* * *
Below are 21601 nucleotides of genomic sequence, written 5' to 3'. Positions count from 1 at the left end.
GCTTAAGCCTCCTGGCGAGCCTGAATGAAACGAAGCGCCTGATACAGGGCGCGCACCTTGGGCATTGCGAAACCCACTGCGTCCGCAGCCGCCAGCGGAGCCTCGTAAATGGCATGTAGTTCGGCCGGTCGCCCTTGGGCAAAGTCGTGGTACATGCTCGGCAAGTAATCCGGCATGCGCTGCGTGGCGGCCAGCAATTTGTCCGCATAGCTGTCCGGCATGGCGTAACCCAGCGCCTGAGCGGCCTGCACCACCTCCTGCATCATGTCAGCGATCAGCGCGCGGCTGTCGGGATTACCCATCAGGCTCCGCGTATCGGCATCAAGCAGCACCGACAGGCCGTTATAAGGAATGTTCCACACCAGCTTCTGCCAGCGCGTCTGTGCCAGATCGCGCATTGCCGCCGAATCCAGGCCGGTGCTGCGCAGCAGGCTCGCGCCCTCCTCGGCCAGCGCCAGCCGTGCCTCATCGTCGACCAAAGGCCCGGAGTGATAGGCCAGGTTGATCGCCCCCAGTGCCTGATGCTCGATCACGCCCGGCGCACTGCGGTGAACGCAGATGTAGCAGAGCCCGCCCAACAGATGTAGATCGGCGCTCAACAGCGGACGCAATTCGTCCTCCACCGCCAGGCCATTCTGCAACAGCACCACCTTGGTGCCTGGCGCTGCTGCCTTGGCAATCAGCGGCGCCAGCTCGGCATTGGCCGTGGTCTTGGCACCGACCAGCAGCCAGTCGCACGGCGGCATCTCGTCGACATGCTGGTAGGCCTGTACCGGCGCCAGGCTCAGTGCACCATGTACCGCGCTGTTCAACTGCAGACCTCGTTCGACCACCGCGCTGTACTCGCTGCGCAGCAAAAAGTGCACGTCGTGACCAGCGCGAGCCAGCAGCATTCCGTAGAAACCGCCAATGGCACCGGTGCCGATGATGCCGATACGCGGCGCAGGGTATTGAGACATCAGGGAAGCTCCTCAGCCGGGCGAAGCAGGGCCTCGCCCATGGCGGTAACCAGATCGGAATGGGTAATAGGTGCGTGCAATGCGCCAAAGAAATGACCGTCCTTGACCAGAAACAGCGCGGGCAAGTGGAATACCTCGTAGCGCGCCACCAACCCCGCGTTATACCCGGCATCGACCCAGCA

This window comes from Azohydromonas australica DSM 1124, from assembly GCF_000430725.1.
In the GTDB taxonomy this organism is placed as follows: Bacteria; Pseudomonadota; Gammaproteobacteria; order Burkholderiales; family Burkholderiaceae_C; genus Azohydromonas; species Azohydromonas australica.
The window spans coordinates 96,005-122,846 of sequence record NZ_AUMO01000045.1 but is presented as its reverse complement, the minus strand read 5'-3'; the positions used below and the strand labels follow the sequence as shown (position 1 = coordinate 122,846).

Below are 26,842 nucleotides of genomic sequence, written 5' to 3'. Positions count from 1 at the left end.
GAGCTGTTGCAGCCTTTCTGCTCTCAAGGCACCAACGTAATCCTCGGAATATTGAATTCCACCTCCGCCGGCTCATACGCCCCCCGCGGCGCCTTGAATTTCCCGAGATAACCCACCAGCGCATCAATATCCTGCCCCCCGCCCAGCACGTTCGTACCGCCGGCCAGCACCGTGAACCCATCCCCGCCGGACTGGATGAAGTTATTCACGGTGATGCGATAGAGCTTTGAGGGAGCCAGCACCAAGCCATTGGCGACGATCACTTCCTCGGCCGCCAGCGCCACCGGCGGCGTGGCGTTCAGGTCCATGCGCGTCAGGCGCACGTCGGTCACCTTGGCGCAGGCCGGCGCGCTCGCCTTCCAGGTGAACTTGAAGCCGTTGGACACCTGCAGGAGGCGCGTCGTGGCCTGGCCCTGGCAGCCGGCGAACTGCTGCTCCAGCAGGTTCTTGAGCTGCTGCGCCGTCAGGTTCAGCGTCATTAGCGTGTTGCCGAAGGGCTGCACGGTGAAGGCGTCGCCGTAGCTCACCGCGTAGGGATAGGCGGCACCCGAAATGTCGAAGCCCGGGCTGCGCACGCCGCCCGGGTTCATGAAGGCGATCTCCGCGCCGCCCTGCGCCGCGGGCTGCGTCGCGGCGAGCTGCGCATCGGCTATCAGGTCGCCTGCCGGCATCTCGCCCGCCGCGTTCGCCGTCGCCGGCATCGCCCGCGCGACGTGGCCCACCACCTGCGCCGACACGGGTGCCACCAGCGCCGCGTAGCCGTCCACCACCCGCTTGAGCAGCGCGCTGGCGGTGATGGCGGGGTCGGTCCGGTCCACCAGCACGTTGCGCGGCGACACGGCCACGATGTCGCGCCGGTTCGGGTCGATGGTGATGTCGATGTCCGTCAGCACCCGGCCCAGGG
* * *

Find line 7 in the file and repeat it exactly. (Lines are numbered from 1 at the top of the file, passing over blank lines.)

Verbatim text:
GAGCTGTTGCAGCCTTTCTGCTCTCAAGGCACCAACGTAATCCTCGGAATATTGAATTCCACCTCCGCCGGCTCATACGCCCCCCGCGGCGCCTTGAATTTCCCGAGATAACCCACCAGCGCATCAATATCCTGCCCCCCGCCCAGCACGTTCGTACCGCCGGCCAGCACCGTGAACCCATCCCCGCCGGACTGGATGAAGTTATTCACGGTGATGCGATAGAGCTTTGAGGGAGCCAGCACCAAGCCATTGGCGACGATCACTTCCTCGGCCGCCAGCGCCACCGGCGGCGTGGCGTTCAGGTCCATGCGCGTCAGGCGCACGTCGGTCACCTTGGCGCAGGCCGGCGCGCTCGCCTTCCAGGTGAACTTGAAGCCGTTGGACACCTGCAGGAGGCGCGTCGTGGCCTGGCCCTGGCAGCCGGCGAACTGCTGCTCCAGCAGGTTCTTGAGCTGCTGCGCCGTCAGGTTCAGCGTCATTAGCGTGTTGCCGAAGGGCTGCACGGTGAAGGCGTCGCCGTAGCTCACCGCGTAGGGATAGGCGGCACCCGAAATGTCGAAGCCCGGGCTGCGCACGCCGCCCGGGTTCATGAAGGCGATCTCCGCGCCGCCCTGCGCCGCGGGCTGCGTCGCGGCGAGCTGCGCATCGGCTATCAGGTCGCCTGCCGGCATCTCGCCCGCCGCGTTCGCCGTCGCCGGCATCGCCCGCGCGACGTGGCCCACCACCTGCGCCGACACGGGTGCCACCAGCGCCGCGTAGCCGTCCACCACCCGCTTGAGCAGCGCGCTGGCGGTGATGGCGGGGTCGGTCCGGTCCACCAGCACGTTGCGCGGCGACACGGCCACGATGTCGCGCCGGTTCGGGTCGATGGTGATGTCGATGTCCGTCAGCACCCGGCCCAGGG